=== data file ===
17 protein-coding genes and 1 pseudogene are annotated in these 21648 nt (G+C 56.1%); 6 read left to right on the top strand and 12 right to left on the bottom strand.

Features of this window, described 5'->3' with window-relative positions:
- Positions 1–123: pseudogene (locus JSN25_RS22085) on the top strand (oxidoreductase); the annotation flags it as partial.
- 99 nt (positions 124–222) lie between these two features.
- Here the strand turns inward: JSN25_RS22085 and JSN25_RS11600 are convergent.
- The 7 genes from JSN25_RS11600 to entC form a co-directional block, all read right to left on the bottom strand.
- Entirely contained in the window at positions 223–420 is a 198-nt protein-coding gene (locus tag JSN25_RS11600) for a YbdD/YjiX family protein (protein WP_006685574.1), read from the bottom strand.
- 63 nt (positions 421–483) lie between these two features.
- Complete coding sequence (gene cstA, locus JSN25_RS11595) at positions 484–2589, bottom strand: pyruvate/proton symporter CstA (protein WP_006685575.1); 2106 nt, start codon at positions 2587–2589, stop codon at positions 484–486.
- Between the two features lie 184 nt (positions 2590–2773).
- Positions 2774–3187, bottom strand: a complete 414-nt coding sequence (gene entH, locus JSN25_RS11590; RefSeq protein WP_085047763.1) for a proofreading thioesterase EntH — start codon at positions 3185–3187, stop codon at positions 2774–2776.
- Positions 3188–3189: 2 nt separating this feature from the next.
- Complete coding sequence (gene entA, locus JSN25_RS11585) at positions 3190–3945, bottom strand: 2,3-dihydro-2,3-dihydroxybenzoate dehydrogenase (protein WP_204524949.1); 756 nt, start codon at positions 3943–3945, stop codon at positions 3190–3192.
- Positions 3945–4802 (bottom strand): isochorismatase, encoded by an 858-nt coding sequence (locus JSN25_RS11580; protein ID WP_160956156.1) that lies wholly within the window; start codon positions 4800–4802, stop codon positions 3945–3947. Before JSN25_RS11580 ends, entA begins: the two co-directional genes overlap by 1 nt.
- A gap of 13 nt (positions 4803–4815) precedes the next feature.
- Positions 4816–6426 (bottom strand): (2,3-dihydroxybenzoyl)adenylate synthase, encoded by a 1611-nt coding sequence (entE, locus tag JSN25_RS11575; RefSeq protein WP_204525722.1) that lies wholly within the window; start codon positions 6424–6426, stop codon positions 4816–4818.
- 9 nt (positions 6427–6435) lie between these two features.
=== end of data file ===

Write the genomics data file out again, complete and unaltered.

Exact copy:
17 protein-coding genes and 1 pseudogene are annotated in these 21648 nt (G+C 56.1%); 6 read left to right on the top strand and 12 right to left on the bottom strand.

Features of this window, described 5'->3' with window-relative positions:
- Positions 1–123: pseudogene (locus JSN25_RS22085) on the top strand (oxidoreductase); the annotation flags it as partial.
- 99 nt (positions 124–222) lie between these two features.
- Here the strand turns inward: JSN25_RS22085 and JSN25_RS11600 are convergent.
- The 7 genes from JSN25_RS11600 to entC form a co-directional block, all read right to left on the bottom strand.
- Entirely contained in the window at positions 223–420 is a 198-nt protein-coding gene (locus tag JSN25_RS11600) for a YbdD/YjiX family protein (protein WP_006685574.1), read from the bottom strand.
- 63 nt (positions 421–483) lie between these two features.
- Complete coding sequence (gene cstA, locus JSN25_RS11595) at positions 484–2589, bottom strand: pyruvate/proton symporter CstA (protein WP_006685575.1); 2106 nt, start codon at positions 2587–2589, stop codon at positions 484–486.
- Between the two features lie 184 nt (positions 2590–2773).
- Positions 2774–3187, bottom strand: a complete 414-nt coding sequence (gene entH, locus JSN25_RS11590; RefSeq protein WP_085047763.1) for a proofreading thioesterase EntH — start codon at positions 3185–3187, stop codon at positions 2774–2776.
- Positions 3188–3189: 2 nt separating this feature from the next.
- Complete coding sequence (gene entA, locus JSN25_RS11585) at positions 3190–3945, bottom strand: 2,3-dihydro-2,3-dihydroxybenzoate dehydrogenase (protein WP_204524949.1); 756 nt, start codon at positions 3943–3945, stop codon at positions 3190–3192.
- Positions 3945–4802 (bottom strand): isochorismatase, encoded by an 858-nt coding sequence (locus JSN25_RS11580; protein ID WP_160956156.1) that lies wholly within the window; start codon positions 4800–4802, stop codon positions 3945–3947. Before JSN25_RS11580 ends, entA begins: the two co-directional genes overlap by 1 nt.
- A gap of 13 nt (positions 4803–4815) precedes the next feature.
- Positions 4816–6426 (bottom strand): (2,3-dihydroxybenzoyl)adenylate synthase, encoded by a 1611-nt coding sequence (entE, locus tag JSN25_RS11575; RefSeq protein WP_204525722.1) that lies wholly within the window; start codon positions 6424–6426, stop codon positions 4816–4818.
- 9 nt (positions 6427–6435) lie between these two features.